portrait

1956 Packard Hardtop

1956 Packard Hardtop

1956 Packard

This is Chris with his 1956 Packard.  We were able to get some nice photos in spite of the rain. This was a luxury automobile in its time.  With a push-button transmission and torsion bar suspension, it was smooooth!  And nothing like a V8 engine when you have cheap gas.  Gas was $.23 (23 cents!!!) a gallon (a GALLON) in 1956.  I think when I started buying gas it was about $.35.  And we complained even then.   Pretty sure 1956 was Read More

For more portraits see my Portrait Section

#packardcar #1956packard #vintagecar #classiccar #moneypit #model #malemodel #blackandwhiteportraits

Posted by photo-photo in Blog, 1 comment
Antonio and the Hat

Antonio and the Hat

Antonio and I met and became friends when I was at my son's wedding recently.  I immediately wanted to photograph him when we met.  Later when he was wearing the hat, well, that clinched it.  Here are three from the shoot.  That overcast northern California weather at the time was perfect for outdoor shooting. 

Some more recent portraits here

Here is a link To purchase a straw Trilby

#thehat #portrait #portraiture #headshots #portraits #strawhat #fedora #bilby

Posted by photo-photo in Blog, 0 comments
Portrait of Gerry

Portrait of Gerry

My Friend Gerry

I asked my friend Gerry a while back if I could do some photos with him.  He has a great look.  Setting it up last week, he said that we’d better hurry up; who knows how long he will be around. Read More

Some Hollywood style photos here

#blackandwhiteportrait #portrait #gerry #portraiture #headshot #blackandwhitephoto #streetphotography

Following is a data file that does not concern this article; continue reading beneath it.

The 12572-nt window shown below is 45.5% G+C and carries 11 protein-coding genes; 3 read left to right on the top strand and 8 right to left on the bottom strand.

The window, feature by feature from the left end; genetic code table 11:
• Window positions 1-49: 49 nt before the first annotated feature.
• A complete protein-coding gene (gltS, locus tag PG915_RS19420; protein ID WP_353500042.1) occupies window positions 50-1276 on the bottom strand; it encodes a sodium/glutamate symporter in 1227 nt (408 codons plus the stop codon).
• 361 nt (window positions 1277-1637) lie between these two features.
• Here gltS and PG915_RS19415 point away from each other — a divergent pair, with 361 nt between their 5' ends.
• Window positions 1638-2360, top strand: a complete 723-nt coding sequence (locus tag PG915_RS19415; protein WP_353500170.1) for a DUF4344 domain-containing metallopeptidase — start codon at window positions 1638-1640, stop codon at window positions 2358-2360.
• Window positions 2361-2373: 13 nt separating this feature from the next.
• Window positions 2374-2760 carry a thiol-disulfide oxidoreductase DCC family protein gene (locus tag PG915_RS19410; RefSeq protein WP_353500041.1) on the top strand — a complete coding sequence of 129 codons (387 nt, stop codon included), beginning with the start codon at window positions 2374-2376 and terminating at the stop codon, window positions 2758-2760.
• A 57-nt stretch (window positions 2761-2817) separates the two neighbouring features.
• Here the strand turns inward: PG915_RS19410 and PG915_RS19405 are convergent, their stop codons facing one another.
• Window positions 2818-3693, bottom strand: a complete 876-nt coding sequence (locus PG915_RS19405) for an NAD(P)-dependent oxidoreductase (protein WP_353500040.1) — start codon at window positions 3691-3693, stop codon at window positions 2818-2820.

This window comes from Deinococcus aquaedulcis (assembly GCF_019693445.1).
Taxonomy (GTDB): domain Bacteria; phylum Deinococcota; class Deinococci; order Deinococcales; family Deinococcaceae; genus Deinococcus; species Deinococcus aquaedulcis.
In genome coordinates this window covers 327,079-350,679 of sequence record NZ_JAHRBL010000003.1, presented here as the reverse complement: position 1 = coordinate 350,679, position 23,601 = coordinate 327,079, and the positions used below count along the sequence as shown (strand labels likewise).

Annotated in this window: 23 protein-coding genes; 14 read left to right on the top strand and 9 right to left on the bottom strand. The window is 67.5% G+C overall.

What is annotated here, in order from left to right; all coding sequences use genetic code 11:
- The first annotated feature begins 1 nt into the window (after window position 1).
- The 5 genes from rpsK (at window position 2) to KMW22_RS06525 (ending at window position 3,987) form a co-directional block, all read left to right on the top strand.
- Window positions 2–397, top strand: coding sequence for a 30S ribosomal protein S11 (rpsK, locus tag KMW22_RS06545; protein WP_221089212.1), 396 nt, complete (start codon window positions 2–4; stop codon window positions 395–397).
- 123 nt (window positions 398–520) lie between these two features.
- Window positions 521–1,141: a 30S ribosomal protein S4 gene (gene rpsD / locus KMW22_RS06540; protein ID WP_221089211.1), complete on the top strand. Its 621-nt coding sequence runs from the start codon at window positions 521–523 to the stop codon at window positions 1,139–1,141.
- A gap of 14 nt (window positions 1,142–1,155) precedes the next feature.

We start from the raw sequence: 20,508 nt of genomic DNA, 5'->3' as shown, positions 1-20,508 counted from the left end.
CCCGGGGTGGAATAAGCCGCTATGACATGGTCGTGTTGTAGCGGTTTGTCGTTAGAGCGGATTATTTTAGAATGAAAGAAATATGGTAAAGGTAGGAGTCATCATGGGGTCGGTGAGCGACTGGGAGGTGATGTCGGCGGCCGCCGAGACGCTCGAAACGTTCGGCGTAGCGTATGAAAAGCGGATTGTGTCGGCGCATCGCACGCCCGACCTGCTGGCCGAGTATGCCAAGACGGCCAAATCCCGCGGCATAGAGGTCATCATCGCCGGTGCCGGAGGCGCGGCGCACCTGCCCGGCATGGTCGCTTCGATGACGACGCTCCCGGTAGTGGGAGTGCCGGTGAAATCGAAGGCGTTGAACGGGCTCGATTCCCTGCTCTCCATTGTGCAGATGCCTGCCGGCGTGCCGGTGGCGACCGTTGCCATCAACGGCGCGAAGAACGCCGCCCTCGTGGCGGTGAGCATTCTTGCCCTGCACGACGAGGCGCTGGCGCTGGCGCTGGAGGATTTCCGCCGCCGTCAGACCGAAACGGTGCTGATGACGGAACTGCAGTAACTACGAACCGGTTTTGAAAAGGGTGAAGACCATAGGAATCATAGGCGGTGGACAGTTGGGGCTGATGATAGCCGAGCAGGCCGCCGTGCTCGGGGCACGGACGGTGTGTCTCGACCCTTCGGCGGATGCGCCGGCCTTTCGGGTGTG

Posted by photo-photo in Blog, Portraits, 0 comments
Some ‘Dark’ Photos with Owen

Some ‘Dark’ Photos with Owen

Dramatic Portraiture

The world, if not exactly getting back to normal, is at least to the point where one can function more naturally.  With that I’m taking portraits again. 

My happy place.

Perfect lighting here most evenings and lots of space.  Last couple of photo shoots, I’ve been using an old Nikon 50mm 1.8 ‘E’ series lens.  This lens is likely about 50 years old.  I’ve had it for years and often when shooting I default to zoom lenses, even for portraits.  Zoom lenses are so easy.  Definitely great for candid shots but one does lose some quality/sharpness. 
Read More

#streetphoto #streetphotography #portrait #portraiture #headshot #headshots

Posted by photo-photo in Blog, Portraits, 0 comments
Selfie – Self Portrait

Selfie – Self Portrait

Self Portrait

Dramatic Portrait

I was getting revved up last Fall to do more portraits.  I had viewed a bunch of videos done by .  Excellent course available on ProEdu.com if you are interested. 

There is no shortage of material on Youtube and elsewhere for learning studio photography and lighting.  My learning process goes a bit like this.  I try and find someone’s photos I like, then figure out the lighting and do exactly what the other photographer did. That’s the first step.  The great thing with someone like Chris Knight is that he guides you through step by step.  I honestly knew a fair bit of the material in his video course but there were definitely some hole that needed filling in.  But more than that, the course showed me how to apply what I knew to what I wanted to do.